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Herbert “Herbie” J. Hancock, the 2014 Charles Eliot Norton Professor of Poetry, discussed how his Buddhist beliefs have fueled his musical creativity in a lecture at Sanders Theatre Monday afternoon.
At the lecture, entitled “Buddhism and Creativity,” Hancock first shared his story of adopting Buddhism and then discussed the relationship between religious worldviews and artistic innovation. The lecture was the penultimate installment of the semester-long, six-part Norton lecture series entitled “The Ethics of Jazz” and presented by the Mahindra Humanities Center.
Hancock said that he was first introduced to Buddhism by Buster Williams, a member of his band, at a gig in Seattle in 1972. Since then, he has been practicing Buddhism, which he says “has affected how I look at everything.” He said he believes that practicing Buddhism has “profoundly transformed and enhanced [his] life, both as a human and as a musician.”
Hancock described the practice of Buddhist principles as a condition of being awakened, and said that the exercise of these beliefs “reveals a major shift in the relationship between yourself and your external environment.”
He added that this new way of life and the Buddhist chants that he has since embraced unleashed a great inspiration for his creativity.
Hancock outlined what he believes are the fundamental characteristics of cultural artistic creativity: inspiration, hard work, challenge, courage, originality and innovation, ability or skill, and imagination. Yet he said that the true definition of creativity transcends words, and for this reason, creativity is like magic.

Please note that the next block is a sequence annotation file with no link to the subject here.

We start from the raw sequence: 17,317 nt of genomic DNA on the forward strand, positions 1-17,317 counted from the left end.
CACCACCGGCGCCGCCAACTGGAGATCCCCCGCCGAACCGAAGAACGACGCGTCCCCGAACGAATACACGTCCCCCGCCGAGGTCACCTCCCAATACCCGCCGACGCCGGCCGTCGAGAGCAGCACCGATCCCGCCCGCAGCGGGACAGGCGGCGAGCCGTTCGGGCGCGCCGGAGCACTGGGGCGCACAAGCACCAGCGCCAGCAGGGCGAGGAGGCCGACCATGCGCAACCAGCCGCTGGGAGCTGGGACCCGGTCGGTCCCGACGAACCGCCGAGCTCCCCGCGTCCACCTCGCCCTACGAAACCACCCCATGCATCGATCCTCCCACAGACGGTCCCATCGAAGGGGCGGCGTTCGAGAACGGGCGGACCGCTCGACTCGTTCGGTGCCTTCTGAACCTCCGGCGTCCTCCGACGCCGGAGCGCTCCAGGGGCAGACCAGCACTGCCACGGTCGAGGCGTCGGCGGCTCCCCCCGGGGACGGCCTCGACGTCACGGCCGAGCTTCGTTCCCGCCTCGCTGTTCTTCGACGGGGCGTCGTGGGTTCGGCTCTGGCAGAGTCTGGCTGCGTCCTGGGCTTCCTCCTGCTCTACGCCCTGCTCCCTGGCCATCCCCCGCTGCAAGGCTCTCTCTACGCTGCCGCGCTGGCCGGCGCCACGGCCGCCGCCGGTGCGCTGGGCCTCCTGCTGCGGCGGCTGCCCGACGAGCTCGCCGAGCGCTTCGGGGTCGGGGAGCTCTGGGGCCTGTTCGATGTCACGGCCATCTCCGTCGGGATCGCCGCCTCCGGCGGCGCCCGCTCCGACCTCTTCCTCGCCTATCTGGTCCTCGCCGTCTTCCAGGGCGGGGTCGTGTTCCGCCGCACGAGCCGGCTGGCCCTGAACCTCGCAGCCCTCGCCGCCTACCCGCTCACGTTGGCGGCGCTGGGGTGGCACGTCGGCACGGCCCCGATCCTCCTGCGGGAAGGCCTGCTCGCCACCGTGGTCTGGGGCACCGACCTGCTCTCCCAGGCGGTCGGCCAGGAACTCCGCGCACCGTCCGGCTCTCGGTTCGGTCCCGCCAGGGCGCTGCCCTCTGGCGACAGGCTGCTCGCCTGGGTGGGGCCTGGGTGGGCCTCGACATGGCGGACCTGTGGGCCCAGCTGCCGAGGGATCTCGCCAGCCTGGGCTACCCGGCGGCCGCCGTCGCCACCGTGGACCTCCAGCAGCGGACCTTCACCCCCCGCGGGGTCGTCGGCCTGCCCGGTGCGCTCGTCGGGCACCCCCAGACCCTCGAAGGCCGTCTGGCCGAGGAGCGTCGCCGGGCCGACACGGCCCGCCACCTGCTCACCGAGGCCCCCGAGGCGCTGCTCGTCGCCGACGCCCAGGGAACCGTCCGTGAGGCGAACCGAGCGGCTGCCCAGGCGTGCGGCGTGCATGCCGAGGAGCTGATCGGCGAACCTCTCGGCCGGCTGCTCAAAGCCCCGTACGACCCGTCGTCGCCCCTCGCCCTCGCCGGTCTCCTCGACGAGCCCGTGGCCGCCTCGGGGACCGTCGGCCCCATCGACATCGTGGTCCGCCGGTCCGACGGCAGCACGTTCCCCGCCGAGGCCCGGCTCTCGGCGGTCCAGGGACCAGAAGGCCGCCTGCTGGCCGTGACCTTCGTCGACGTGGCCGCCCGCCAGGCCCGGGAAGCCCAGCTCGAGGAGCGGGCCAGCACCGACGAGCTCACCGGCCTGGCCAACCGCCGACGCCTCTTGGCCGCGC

Hancock then asked the question, “So, well, what motivates creativity?” He continued to list the several main motivators, including fear, pain and suffering, joy, the time clock, stress, anger, desire, humor, and observation.
He argued that everyone has the capability to be a creative artistic individual, especially since everyone is involved in “the art of living.”
He specifically discussed the power of Buddhism to influence creativity, saying that the belief system “modifies our state of being, and expands our creativity.”
Hancock wrapped up the lecture by declaring that even amid difficult circumstances, “a person that lives with imagination, hard work, innovation, along with integrity, wisdom and compassion...can be a profound contributor toward the creation of a harmonious orchestra of life,” even though the “art of living is, beyond a shadow of a doubt, the most difficult to master.”
Audience members, many of whom had attended Hancock’s previous lectures, said that they enjoyed learning about what has inspired the jazz musician.
Cambridge resident and painter Eve Perkins said that she appreciates that Hancock’s teachings can be translated into other disciplines.
Bradford G. Rose ’14, a drummer and manager for Harvard Jazz Bands, said he attended the lecture because he believes it is “important to learn an artist’s source of inspiration–it adds some color.”
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